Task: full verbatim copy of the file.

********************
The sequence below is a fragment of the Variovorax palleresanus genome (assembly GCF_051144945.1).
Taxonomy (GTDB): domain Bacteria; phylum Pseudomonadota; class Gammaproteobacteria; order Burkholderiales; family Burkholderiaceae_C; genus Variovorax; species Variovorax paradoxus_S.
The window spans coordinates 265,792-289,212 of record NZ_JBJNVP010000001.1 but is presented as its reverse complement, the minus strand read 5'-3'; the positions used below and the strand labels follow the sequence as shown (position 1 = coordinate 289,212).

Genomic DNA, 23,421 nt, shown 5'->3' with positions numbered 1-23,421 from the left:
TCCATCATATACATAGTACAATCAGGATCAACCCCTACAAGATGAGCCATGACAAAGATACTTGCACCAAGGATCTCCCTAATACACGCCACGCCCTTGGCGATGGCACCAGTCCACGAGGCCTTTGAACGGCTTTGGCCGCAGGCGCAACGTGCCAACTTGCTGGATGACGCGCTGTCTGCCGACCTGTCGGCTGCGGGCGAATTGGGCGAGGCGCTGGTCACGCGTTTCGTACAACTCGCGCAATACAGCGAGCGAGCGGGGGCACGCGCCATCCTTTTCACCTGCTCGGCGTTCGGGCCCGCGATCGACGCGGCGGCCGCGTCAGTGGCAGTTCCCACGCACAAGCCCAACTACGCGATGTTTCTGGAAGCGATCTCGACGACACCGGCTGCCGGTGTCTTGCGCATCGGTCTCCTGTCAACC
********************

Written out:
The sequence below is a fragment of the Variovorax palleresanus genome (assembly GCF_051144945.1).
Taxonomy (GTDB): domain Bacteria; phylum Pseudomonadota; class Gammaproteobacteria; order Burkholderiales; family Burkholderiaceae_C; genus Variovorax; species Variovorax paradoxus_S.
The window spans coordinates 265,792-289,212 of record NZ_JBJNVP010000001.1 but is presented as its reverse complement, the minus strand read 5'-3'; the positions used below and the strand labels follow the sequence as shown (position 1 = coordinate 289,212).

Genomic DNA, 23,421 nt, shown 5'->3' with positions numbered 1-23,421 from the left:
TCCATCATATACATAGTACAATCAGGATCAACCCCTACAAGATGAGCCATGACAAAGATACTTGCACCAAGGATCTCCCTAATACACGCCACGCCCTTGGCGATGGCACCAGTCCACGAGGCCTTTGAACGGCTTTGGCCGCAGGCGCAACGTGCCAACTTGCTGGATGACGCGCTGTCTGCCGACCTGTCGGCTGCGGGCGAATTGGGCGAGGCGCTGGTCACGCGTTTCGTACAACTCGCGCAATACAGCGAGCGAGCGGGGGCACGCGCCATCCTTTTCACCTGCTCGGCGTTCGGGCCCGCGATCGACGCGGCGGCCGCGTCAGTGGCAGTTCCCACGCACAAGCCCAACTACGCGATGTTTCTGGAAGCGATCTCGACGACACCGGCTGCCGGTGTCTTGCGCATCGGTCTCCTGTCAACC